LA WATCHDOG--When Los Angeles City Council President Herb Wesson announced in December that he was entering the race to succeed termed out County Supervisor Mark Ridley-Thomas, he was considered to be the “instant front runner” because of his name recognition, political connections, and ability to raise campaign funds, especially from real estate developers and public sector unions.
But since that time, his polling numbers dropped precipitously. This has caused Wesson to seriously consider dropping out of the race, a position supported by his family given his age (67), his health, and skeletons in the closet.
Underlying this downtrend is the pay-to-play corruption scandal involving Los Angeles City Hall that has occurred under Wesson’s watch. In November, the FBI raided the home and offices of Jose Huizar, a close ally of Wesson. And then in January, The Times disclosed that Wesson’s chief of staff and others were the subject of a search warrant “seeking information on bribery, extortion, and other possible crimes.” Wesson has also been identified as a witness in the on going investigation.
At the same time, two experienced African-American women have emerged as candidates, impacting Wesson’s polling numbers in this traditionally black district. Both former Los Angeles City Councilwomen Jan Perry and State Senator Holly Mitchell are very qualified, have name recognition, and have a cadre of loyal supporters.
Wesson is also having issues with the Latino community who outnumber African-American residents in Supervisor District Two. According to sources, Supervisor Hilda Solis has refused to endorse Wesson because she believes that a Latino would better represent and serve the community. This is also true for other local Latino politicians, including Secretary of State Alex Padilla, Insurance Commissioner Ricardo Lara, and members of the State Assembly, the State Senate, and the Los Angeles City Council.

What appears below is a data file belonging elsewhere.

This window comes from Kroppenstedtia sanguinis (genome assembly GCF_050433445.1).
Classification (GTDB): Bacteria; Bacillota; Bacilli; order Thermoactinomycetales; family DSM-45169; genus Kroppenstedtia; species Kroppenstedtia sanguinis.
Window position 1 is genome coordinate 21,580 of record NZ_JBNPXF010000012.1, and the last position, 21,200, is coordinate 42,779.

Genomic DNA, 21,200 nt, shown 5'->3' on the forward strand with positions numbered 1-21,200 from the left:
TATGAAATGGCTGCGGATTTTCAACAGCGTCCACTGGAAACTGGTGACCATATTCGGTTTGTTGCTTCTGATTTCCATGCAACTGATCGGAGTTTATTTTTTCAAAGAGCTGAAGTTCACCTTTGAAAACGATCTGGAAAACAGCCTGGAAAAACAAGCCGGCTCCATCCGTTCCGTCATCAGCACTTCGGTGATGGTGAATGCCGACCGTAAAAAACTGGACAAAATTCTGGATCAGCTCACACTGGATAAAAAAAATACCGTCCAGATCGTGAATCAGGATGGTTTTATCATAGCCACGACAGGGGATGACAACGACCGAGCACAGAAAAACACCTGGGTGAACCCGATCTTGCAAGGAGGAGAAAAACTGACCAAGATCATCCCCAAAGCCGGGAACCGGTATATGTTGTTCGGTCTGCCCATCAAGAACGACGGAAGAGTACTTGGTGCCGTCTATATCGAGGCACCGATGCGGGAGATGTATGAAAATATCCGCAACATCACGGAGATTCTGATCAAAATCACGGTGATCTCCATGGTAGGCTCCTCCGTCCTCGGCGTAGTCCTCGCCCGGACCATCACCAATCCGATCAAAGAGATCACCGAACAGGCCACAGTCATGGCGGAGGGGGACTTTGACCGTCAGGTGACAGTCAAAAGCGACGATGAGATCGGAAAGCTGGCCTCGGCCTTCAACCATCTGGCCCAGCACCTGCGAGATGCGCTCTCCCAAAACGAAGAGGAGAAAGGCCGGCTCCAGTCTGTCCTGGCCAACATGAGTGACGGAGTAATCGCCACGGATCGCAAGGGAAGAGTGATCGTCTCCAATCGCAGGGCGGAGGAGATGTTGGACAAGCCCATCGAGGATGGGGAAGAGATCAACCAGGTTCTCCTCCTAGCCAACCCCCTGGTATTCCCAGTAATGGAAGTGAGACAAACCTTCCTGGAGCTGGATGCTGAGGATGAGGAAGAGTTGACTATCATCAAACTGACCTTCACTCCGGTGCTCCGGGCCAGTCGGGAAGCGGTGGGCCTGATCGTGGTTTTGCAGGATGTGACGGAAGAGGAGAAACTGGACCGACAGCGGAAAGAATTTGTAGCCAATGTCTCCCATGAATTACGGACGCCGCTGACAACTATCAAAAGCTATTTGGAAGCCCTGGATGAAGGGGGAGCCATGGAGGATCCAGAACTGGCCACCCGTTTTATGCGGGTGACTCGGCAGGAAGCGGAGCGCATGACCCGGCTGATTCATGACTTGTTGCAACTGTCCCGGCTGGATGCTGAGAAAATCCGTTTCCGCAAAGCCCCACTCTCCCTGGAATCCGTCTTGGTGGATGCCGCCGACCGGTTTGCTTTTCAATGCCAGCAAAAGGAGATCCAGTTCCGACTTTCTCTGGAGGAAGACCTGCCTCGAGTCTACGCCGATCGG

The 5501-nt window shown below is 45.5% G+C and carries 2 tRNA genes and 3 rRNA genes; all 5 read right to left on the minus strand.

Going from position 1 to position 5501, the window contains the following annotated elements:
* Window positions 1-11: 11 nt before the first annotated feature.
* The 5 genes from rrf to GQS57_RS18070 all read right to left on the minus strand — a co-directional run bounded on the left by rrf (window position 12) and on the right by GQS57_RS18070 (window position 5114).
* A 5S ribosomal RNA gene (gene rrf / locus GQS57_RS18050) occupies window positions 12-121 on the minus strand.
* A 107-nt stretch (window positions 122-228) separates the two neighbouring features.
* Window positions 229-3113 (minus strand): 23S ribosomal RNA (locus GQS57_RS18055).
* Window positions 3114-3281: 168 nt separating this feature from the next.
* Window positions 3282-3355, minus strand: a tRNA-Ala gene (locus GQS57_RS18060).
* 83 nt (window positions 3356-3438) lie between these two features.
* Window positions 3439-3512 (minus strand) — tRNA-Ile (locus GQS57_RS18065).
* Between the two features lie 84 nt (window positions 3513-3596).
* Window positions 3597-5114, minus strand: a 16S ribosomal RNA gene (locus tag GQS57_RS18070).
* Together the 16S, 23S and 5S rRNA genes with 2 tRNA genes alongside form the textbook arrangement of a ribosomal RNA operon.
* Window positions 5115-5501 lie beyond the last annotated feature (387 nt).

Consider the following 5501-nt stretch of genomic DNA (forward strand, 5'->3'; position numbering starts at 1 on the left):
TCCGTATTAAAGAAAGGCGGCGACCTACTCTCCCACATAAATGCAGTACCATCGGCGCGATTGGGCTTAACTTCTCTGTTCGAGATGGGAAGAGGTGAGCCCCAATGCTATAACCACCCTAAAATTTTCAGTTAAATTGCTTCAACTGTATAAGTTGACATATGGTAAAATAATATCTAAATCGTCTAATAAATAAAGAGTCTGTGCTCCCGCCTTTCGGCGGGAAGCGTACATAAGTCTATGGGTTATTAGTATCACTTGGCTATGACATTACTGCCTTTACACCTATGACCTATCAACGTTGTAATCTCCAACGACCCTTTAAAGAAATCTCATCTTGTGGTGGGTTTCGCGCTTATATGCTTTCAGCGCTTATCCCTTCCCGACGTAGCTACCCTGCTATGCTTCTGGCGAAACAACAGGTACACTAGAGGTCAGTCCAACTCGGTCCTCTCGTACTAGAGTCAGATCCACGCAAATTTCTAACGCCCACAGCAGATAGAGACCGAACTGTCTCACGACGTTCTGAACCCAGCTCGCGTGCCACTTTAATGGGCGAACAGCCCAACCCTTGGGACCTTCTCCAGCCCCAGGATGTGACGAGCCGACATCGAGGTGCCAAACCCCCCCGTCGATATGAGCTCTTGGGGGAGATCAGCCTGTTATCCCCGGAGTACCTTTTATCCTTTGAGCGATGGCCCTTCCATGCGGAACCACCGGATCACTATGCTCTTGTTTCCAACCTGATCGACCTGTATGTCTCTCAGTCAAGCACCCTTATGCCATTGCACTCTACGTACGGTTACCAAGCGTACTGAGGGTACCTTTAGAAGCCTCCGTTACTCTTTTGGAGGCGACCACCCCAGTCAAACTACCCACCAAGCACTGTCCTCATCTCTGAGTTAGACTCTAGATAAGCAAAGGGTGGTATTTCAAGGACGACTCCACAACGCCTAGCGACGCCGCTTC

Wesson has not earned the endorsement of the four women Supervisors who want an all women County Board of Supervisors. They are concerned that his back room, arm twisting power politics will be disruptive. They also have issues with his overly favorable treatment of Councilman Jose Huizar when he was sued by his former chief of staff with whom he was having an extra marital affair.
Despite his full court press, Wesson was unable to obtain the endorsement of Mark Ridley-Thomas because of the significant push back from supporters of Perry and Mitchell. Furthermore, the four women Supervisors delivered an ultimatum to MRT not to endorse Wesson.
Wesson’s family is also concerned about his age and health as he has had several scares in the recent years. There are also issues about nepotism and the inappropriate use of City services as well as the family’s finances, including outstanding credit card debt, threatened foreclosures, the non-payment of bills, and other financial issues that are rumored to be festering.
Maybe it is time for Herb to hang up his cleats in November of 2020, serve as a high paid consultant to the real estate industry and public sector unions, enjoy his bourbon on the rocks (Pappy Van Winkle being his favorite), and enjoy his grandchildren.
(Jack Humphreville writes LA Watchdog for CityWatch. He is the President of the DWP Advocacy Committee and is the Budget and DWP representative for the Greater Wilshire Neighborhood Council. He is a Neighborhood Council Budget Advocate. He can be reached at: firstname.lastname@example.org.)